Business Viability: How viable is your business model? (5000 characters)

GlobalMindED has operated as a 501©(3) for 5 years, and is part of another organization, LifeBound, that has over 17 years of experience in life skills and professional coaching. We see a void in service delivery for low-income and underrepresented populations, and as an outlier whose mission is to foster uncommon collaborations, and an established non-profit in the education sphere, our mission is to create those connections to lead to more sustainable outcomes through stronger programming and adequate funding. As we plan for sustainability and explore expansion, our business model must necessarily include funding from several partners and foundations. We will look to companies like Axion, who invest $1 trillion in low-income entrepreneurs, for support for our cohorts in the workforce leadership program. The Colorado Health Foundation has also indicated their interest in exploring potential collaborations with their strategy moving forward, especially as it pertains to rural goals in the counties of Pueblo, Alamosa, Ft. Morgan, and Eagle. We have also sought funding from the Denver Foundation for this workforce leadership program. We are open to vetting potential participants with larger organizations and corporations to devise how to create a sustainable business model structured around community-indicated resource needs, and to strategize on partnerships and funding from diverse sources that will contribute to a model that will be able to absorb change, clientele growth, and model restructuring.

HCD: How have you used human centered design to build or refine your concept? (5000 characters)

The initial stage of our EC workforce development program will be a self-directed community needs assessment with extensive community engagement prior to solidifying the model. This would give our team the base on which to not only build the training programs, but also to begin to accumulate data on the resource gaps to inform growth on the HUB model in the future. This community-driven model of design will ideally ensure a more sustainable model that individuals and families will use and which will meet their self-reported needs. If community members report during this stage that they wouldn’t utilize childcare workforce training, then we will adapt to create a program that will provide useful job skills. Beginning with focus groups and community meetings in which community members can voice their opinions on gaps in service provision and their vision for a workforce training program, our team would compile survey data which will inform the design of the childcare workforce training program. The research team would arrange and facilitate focus groups with single mothers, parents, and caregivers in the target community, and Opportunity Youth and foster youth interested in a workforce training program. Sample topics for community focus groups include: What resources do you wish were available in your community? Would you utilize a central location that housed these resources? When you think of your community in the future, what is your vision? What might a workforce training program look like? If childcare was provided by young adults training to be teachers, would you feel comfortable leaving your children? What concerns do you have about this idea? What changes would alleviate those concerns, if any could? Current community childcare providers, how would a workforce training program for single mothers and OY change your childcare program? Would you be interested in being trainers with the workforce program? Sample topics for OY and foster youth focus groups: What would a job training program look like for you? If that was available, what jobs would you want training for? Would childcare or early childhood education interest you? Aside from job training, what else should a program like this provide? What additional resources do you think you would need in order to make a training program and apprenticeship work in your life? We have also begun our research into the feasibility of this program with the expertise of our partners who have already established relationships with residents in low-income communities. H.O.P.E. has not only given us guidance on additional collaborations to pursue, including those organizations with similar programs in place, such as Mile High United Way, but they have also proposed various physical locations for the workforce program that have capacity to handle the whole HUB eventually. GlobalMindED has also, through the OpenIDEO platform, connected with workforce programs with similar models in Boulder and Adams County, so that we may all learn from each others’ successes and challenges.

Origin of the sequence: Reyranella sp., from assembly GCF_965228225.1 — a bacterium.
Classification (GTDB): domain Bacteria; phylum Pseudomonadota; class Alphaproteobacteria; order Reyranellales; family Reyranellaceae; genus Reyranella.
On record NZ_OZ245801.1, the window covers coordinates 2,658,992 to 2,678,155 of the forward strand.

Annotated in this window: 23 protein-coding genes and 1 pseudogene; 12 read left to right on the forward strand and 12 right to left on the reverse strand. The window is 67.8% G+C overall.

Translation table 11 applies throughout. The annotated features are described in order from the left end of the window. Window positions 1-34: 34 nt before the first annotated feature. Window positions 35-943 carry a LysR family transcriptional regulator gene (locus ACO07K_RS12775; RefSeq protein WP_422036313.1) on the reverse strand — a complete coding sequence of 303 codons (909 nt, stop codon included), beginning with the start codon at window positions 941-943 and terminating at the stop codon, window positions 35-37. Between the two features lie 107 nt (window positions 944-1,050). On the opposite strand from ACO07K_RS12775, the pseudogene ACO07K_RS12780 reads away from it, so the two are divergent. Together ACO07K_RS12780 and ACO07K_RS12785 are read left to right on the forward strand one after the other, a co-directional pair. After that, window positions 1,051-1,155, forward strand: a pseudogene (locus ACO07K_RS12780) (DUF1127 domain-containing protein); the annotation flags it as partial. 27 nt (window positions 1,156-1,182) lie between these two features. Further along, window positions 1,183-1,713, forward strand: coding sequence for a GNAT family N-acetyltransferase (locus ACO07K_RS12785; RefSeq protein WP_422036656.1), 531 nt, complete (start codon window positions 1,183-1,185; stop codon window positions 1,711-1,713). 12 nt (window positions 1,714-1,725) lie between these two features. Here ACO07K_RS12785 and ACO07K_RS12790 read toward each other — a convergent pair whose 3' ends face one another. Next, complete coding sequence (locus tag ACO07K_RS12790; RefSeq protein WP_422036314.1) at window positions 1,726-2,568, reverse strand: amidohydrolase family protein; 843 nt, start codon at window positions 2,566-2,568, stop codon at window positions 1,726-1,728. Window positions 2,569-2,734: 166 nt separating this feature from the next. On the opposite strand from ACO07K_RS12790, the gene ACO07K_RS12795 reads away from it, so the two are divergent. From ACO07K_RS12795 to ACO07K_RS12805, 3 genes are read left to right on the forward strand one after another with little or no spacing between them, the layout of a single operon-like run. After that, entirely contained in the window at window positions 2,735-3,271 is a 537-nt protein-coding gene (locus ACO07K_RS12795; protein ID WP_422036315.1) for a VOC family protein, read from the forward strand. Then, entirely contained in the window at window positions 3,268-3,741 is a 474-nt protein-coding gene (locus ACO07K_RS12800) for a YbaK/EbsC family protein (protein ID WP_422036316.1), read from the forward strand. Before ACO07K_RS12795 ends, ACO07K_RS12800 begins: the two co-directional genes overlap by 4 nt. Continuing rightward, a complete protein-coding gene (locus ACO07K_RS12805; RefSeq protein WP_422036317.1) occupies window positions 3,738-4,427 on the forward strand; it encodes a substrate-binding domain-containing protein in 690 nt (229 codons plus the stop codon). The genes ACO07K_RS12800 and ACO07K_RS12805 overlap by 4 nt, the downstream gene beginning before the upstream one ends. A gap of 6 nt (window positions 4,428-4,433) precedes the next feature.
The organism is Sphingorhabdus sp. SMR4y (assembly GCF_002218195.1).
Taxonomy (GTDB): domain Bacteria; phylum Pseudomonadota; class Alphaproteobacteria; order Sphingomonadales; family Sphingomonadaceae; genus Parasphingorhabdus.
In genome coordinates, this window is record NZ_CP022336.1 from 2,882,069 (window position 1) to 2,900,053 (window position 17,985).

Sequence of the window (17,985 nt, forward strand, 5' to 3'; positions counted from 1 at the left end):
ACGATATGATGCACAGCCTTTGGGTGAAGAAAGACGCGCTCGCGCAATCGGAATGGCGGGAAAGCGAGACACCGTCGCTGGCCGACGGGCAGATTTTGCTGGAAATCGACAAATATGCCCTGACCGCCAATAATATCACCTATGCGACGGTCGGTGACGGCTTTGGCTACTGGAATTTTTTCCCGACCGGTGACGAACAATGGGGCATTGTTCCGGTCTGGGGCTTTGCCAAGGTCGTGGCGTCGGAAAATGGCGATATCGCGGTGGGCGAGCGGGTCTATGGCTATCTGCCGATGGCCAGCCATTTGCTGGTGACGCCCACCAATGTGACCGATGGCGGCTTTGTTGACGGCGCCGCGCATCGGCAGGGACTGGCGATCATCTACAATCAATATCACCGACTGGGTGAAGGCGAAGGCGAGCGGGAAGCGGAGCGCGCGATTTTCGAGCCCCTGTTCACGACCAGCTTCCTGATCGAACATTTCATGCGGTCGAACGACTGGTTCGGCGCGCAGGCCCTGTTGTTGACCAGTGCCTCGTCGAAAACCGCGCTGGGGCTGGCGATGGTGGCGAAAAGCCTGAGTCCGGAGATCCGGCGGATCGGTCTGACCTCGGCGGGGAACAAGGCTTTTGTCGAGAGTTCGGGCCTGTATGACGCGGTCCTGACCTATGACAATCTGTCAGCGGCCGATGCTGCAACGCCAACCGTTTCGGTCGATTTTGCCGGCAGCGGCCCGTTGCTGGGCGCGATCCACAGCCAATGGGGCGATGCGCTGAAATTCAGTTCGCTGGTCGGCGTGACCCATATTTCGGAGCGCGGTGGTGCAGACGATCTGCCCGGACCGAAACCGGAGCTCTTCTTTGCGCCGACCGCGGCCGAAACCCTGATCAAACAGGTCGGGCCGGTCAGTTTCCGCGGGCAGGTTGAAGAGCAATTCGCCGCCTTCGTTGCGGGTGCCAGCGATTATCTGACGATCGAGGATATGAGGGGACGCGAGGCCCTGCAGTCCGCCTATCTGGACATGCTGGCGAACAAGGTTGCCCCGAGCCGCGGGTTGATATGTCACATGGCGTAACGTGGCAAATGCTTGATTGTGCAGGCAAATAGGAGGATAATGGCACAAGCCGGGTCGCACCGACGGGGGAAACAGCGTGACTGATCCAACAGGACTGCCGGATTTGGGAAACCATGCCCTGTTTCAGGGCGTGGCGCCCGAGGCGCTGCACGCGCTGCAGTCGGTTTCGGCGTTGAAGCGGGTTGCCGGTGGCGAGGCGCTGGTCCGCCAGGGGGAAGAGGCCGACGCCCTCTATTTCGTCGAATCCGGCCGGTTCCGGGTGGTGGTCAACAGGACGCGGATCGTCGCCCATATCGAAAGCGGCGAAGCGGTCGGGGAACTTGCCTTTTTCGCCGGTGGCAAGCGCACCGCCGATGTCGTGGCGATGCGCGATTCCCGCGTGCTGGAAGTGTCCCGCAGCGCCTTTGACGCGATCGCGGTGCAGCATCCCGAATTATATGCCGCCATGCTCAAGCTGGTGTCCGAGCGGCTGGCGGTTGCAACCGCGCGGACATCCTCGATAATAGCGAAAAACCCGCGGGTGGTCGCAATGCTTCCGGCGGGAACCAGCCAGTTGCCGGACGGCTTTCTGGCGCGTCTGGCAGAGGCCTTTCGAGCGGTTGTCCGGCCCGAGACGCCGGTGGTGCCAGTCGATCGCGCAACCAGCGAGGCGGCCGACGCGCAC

Tell us more about you (3000 characters)